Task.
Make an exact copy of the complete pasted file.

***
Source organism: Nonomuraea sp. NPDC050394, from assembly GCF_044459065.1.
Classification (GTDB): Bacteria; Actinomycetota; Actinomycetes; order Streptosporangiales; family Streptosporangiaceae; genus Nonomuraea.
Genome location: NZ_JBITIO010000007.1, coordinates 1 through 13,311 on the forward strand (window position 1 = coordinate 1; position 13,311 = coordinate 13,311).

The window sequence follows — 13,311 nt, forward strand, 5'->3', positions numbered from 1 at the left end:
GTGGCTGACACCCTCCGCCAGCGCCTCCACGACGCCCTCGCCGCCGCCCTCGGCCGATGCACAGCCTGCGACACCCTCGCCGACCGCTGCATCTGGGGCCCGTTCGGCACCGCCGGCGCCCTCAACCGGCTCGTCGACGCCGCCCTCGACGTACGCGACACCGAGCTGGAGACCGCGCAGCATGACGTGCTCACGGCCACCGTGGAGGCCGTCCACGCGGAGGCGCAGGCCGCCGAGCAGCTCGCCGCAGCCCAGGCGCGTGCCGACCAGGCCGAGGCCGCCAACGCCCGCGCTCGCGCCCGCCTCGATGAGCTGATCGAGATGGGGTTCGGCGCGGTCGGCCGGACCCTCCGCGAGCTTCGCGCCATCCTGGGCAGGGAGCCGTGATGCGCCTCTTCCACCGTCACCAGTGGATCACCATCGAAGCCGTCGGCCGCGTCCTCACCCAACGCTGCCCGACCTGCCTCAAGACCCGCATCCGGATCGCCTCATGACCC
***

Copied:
Source organism: Nonomuraea sp. NPDC050394, from assembly GCF_044459065.1.
Classification (GTDB): Bacteria; Actinomycetota; Actinomycetes; order Streptosporangiales; family Streptosporangiaceae; genus Nonomuraea.
Genome location: NZ_JBITIO010000007.1, coordinates 1 through 13,311 on the forward strand (window position 1 = coordinate 1; position 13,311 = coordinate 13,311).

The window sequence follows — 13,311 nt, forward strand, 5'->3', positions numbered from 1 at the left end:
GTGGCTGACACCCTCCGCCAGCGCCTCCACGACGCCCTCGCCGCCGCCCTCGGCCGATGCACAGCCTGCGACACCCTCGCCGACCGCTGCATCTGGGGCCCGTTCGGCACCGCCGGCGCCCTCAACCGGCTCGTCGACGCCGCCCTCGACGTACGCGACACCGAGCTGGAGACCGCGCAGCATGACGTGCTCACGGCCACCGTGGAGGCCGTCCACGCGGAGGCGCAGGCCGCCGAGCAGCTCGCCGCAGCCCAGGCGCGTGCCGACCAGGCCGAGGCCGCCAACGCCCGCGCTCGCGCCCGCCTCGATGAGCTGATCGAGATGGGGTTCGGCGCGGTCGGCCGGACCCTCCGCGAGCTTCGCGCCATCCTGGGCAGGGAGCCGTGATGCGCCTCTTCCACCGTCACCAGTGGATCACCATCGAAGCCGTCGGCCGCGTCCTCACCCAACGCTGCCCGACCTGCCTCAAGACCCGCATCCGGATCGCCTCATGACCC